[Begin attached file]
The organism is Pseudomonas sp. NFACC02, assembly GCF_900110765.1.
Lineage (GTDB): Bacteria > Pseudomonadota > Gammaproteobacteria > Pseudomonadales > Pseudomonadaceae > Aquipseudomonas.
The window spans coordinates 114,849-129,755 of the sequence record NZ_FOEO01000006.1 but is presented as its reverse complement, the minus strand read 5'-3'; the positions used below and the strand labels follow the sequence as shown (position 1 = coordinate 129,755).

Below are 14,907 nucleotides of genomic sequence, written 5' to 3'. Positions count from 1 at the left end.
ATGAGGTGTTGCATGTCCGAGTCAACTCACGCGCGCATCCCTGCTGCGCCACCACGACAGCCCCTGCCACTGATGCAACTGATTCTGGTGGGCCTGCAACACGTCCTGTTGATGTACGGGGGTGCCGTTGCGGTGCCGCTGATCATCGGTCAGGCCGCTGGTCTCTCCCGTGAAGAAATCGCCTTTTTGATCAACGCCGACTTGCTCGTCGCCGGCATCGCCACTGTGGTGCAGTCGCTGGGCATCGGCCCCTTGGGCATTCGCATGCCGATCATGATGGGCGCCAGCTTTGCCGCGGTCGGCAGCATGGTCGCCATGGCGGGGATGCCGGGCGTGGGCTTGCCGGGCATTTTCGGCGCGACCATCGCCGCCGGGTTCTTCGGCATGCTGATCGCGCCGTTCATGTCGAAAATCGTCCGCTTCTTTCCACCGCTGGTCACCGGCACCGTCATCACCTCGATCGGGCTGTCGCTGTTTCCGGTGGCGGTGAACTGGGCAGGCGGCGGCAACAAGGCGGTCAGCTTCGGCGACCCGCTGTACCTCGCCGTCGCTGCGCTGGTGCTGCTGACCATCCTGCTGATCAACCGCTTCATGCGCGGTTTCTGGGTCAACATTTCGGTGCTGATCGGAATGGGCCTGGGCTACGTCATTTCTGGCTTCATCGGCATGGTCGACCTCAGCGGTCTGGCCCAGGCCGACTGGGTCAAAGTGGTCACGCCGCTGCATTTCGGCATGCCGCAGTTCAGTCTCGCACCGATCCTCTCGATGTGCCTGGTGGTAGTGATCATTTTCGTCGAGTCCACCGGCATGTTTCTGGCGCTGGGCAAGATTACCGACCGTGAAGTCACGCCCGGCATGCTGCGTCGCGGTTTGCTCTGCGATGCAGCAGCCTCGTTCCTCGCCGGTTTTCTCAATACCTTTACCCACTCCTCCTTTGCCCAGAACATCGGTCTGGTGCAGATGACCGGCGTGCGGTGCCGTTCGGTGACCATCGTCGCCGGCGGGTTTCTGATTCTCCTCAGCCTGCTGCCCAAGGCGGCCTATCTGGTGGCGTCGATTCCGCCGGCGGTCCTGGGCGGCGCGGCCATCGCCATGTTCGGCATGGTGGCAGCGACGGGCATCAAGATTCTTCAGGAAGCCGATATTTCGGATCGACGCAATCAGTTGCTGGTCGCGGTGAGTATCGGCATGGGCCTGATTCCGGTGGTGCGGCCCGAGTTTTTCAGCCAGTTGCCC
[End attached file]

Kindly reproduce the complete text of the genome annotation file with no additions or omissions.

The organism is Pseudomonas sp. NFACC02, assembly GCF_900110765.1.
Lineage (GTDB): Bacteria > Pseudomonadota > Gammaproteobacteria > Pseudomonadales > Pseudomonadaceae > Aquipseudomonas.
The window spans coordinates 114,849-129,755 of the sequence record NZ_FOEO01000006.1 but is presented as its reverse complement, the minus strand read 5'-3'; the positions used below and the strand labels follow the sequence as shown (position 1 = coordinate 129,755).

Below are 14,907 nucleotides of genomic sequence, written 5' to 3'. Positions count from 1 at the left end.
ATGAGGTGTTGCATGTCCGAGTCAACTCACGCGCGCATCCCTGCTGCGCCACCACGACAGCCCCTGCCACTGATGCAACTGATTCTGGTGGGCCTGCAACACGTCCTGTTGATGTACGGGGGTGCCGTTGCGGTGCCGCTGATCATCGGTCAGGCCGCTGGTCTCTCCCGTGAAGAAATCGCCTTTTTGATCAACGCCGACTTGCTCGTCGCCGGCATCGCCACTGTGGTGCAGTCGCTGGGCATCGGCCCCTTGGGCATTCGCATGCCGATCATGATGGGCGCCAGCTTTGCCGCGGTCGGCAGCATGGTCGCCATGGCGGGGATGCCGGGCGTGGGCTTGCCGGGCATTTTCGGCGCGACCATCGCCGCCGGGTTCTTCGGCATGCTGATCGCGCCGTTCATGTCGAAAATCGTCCGCTTCTTTCCACCGCTGGTCACCGGCACCGTCATCACCTCGATCGGGCTGTCGCTGTTTCCGGTGGCGGTGAACTGGGCAGGCGGCGGCAACAAGGCGGTCAGCTTCGGCGACCCGCTGTACCTCGCCGTCGCTGCGCTGGTGCTGCTGACCATCCTGCTGATCAACCGCTTCATGCGCGGTTTCTGGGTCAACATTTCGGTGCTGATCGGAATGGGCCTGGGCTACGTCATTTCTGGCTTCATCGGCATGGTCGACCTCAGCGGTCTGGCCCAGGCCGACTGGGTCAAAGTGGTCACGCCGCTGCATTTCGGCATGCCGCAGTTCAGTCTCGCACCGATCCTCTCGATGTGCCTGGTGGTAGTGATCATTTTCGTCGAGTCCACCGGCATGTTTCTGGCGCTGGGCAAGATTACCGACCGTGAAGTCACGCCCGGCATGCTGCGTCGCGGTTTGCTCTGCGATGCAGCAGCCTCGTTCCTCGCCGGTTTTCTCAATACCTTTACCCACTCCTCCTTTGCCCAGAACATCGGTCTGGTGCAGATGACCGGCGTGCGGTGCCGTTCGGTGACCATCGTCGCCGGCGGGTTTCTGATTCTCCTCAGCCTGCTGCCCAAGGCGGCCTATCTGGTGGCGTCGATTCCGCCGGCGGTCCTGGGCGGCGCGGCCATCGCCATGTTCGGCATGGTGGCAGCGACGGGCATCAAGATTCTTCAGGAAGCCGATATTTCGGATCGACGCAATCAGTTGCTGGTCGCGGTGAGTATCGGCATGGGCCTGATTCCGGTGGTGCGGCCCGAGTTTTTCAGCCAGTTGCCC